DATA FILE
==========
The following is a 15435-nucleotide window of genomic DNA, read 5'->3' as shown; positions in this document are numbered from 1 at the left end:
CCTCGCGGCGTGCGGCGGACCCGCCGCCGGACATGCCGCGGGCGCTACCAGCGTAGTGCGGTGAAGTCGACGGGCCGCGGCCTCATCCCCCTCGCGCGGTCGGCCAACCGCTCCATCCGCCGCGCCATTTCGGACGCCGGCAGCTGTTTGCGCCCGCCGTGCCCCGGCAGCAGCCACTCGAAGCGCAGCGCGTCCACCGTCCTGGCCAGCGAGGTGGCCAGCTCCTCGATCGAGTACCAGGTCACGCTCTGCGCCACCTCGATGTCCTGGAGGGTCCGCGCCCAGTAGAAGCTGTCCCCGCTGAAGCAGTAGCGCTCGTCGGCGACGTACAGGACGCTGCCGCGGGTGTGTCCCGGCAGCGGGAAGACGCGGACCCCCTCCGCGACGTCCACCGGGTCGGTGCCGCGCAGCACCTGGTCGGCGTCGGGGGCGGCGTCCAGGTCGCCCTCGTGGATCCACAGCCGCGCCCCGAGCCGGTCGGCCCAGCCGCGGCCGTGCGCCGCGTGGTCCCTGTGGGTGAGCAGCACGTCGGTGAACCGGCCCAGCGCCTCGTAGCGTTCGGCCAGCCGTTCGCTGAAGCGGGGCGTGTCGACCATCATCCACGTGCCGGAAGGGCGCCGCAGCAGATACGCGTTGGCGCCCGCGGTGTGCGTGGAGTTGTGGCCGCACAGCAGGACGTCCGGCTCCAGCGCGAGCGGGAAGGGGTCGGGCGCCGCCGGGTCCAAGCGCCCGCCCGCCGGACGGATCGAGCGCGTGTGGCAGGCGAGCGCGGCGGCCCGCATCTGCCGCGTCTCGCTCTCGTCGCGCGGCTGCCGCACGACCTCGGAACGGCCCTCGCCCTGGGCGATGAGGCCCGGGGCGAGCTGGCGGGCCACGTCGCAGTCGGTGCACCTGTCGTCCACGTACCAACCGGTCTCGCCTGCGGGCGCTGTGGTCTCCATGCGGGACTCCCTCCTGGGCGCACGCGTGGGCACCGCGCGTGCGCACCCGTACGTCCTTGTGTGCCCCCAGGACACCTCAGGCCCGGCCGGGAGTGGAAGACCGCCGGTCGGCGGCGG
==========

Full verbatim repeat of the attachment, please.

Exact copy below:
The following is a 15435-nucleotide window of genomic DNA, read 5'->3' as shown; positions in this document are numbered from 1 at the left end:
CCTCGCGGCGTGCGGCGGACCCGCCGCCGGACATGCCGCGGGCGCTACCAGCGTAGTGCGGTGAAGTCGACGGGCCGCGGCCTCATCCCCCTCGCGCGGTCGGCCAACCGCTCCATCCGCCGCGCCATTTCGGACGCCGGCAGCTGTTTGCGCCCGCCGTGCCCCGGCAGCAGCCACTCGAAGCGCAGCGCGTCCACCGTCCTGGCCAGCGAGGTGGCCAGCTCCTCGATCGAGTACCAGGTCACGCTCTGCGCCACCTCGATGTCCTGGAGGGTCCGCGCCCAGTAGAAGCTGTCCCCGCTGAAGCAGTAGCGCTCGTCGGCGACGTACAGGACGCTGCCGCGGGTGTGTCCCGGCAGCGGGAAGACGCGGACCCCCTCCGCGACGTCCACCGGGTCGGTGCCGCGCAGCACCTGGTCGGCGTCGGGGGCGGCGTCCAGGTCGCCCTCGTGGATCCACAGCCGCGCCCCGAGCCGGTCGGCCCAGCCGCGGCCGTGCGCCGCGTGGTCCCTGTGGGTGAGCAGCACGTCGGTGAACCGGCCCAGCGCCTCGTAGCGTTCGGCCAGCCGTTCGCTGAAGCGGGGCGTGTCGACCATCATCCACGTGCCGGAAGGGCGCCGCAGCAGATACGCGTTGGCGCCCGCGGTGTGCGTGGAGTTGTGGCCGCACAGCAGGACGTCCGGCTCCAGCGCGAGCGGGAAGGGGTCGGGCGCCGCCGGGTCCAAGCGCCCGCCCGCCGGACGGATCGAGCGCGTGTGGCAGGCGAGCGCGGCGGCCCGCATCTGCCGCGTCTCGCTCTCGTCGCGCGGCTGCCGCACGACCTCGGAACGGCCCTCGCCCTGGGCGATGAGGCCCGGGGCGAGCTGGCGGGCCACGTCGCAGTCGGTGCACCTGTCGTCCACGTACCAACCGGTCTCGCCTGCGGGCGCTGTGGTCTCCATGCGGGACTCCCTCCTGGGCGCACGCGTGGGCACCGCGCGTGCGCACCCGTACGTCCTTGTGTGCCCCCAGGACACCTCAGGCCCGGCCGGGAGTGGAAGACCGCCGGTCGGCGGCGG